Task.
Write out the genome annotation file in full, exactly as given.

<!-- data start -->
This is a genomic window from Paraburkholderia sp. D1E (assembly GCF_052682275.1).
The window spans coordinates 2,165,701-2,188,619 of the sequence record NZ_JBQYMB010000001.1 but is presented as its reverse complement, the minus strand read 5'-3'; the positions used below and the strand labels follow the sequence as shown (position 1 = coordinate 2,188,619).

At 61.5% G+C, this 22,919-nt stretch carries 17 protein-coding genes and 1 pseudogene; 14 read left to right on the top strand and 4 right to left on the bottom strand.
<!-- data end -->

This is a genomic window from Paraburkholderia sp. D1E (assembly GCF_052682275.1).
The window spans coordinates 2,165,701-2,188,619 of the sequence record NZ_JBQYMB010000001.1 but is presented as its reverse complement, the minus strand read 5'-3'; the positions used below and the strand labels follow the sequence as shown (position 1 = coordinate 2,188,619).

At 61.5% G+C, this 22,919-nt stretch carries 17 protein-coding genes and 1 pseudogene; 14 read left to right on the top strand and 4 right to left on the bottom strand.